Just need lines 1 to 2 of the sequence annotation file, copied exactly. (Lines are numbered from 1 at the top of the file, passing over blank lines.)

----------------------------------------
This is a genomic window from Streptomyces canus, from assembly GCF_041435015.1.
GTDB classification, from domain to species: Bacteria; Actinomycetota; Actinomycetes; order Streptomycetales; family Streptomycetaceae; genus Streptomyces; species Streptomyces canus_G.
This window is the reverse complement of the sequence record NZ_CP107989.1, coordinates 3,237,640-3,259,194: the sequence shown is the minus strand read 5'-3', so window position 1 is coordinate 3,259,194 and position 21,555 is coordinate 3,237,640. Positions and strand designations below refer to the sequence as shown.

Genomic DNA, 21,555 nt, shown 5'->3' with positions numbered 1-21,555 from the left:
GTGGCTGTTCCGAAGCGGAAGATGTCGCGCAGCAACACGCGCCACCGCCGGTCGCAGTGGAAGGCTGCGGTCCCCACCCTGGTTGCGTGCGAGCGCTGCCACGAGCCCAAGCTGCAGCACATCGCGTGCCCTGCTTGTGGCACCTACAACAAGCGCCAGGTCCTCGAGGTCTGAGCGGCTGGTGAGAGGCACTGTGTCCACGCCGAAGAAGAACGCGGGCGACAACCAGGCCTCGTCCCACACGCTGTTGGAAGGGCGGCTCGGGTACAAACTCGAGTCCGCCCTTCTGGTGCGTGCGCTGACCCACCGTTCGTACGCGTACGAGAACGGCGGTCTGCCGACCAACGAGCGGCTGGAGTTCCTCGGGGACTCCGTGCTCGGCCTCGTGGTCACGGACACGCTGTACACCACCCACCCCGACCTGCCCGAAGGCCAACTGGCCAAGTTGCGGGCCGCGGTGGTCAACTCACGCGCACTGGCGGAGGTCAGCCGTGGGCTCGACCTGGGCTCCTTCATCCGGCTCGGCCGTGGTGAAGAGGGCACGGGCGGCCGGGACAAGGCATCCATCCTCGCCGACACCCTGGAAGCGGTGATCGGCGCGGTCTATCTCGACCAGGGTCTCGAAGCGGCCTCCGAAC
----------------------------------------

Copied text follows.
This is a genomic window from Streptomyces canus, from assembly GCF_041435015.1.
GTDB classification, from domain to species: Bacteria; Actinomycetota; Actinomycetes; order Streptomycetales; family Streptomycetaceae; genus Streptomyces; species Streptomyces canus_G.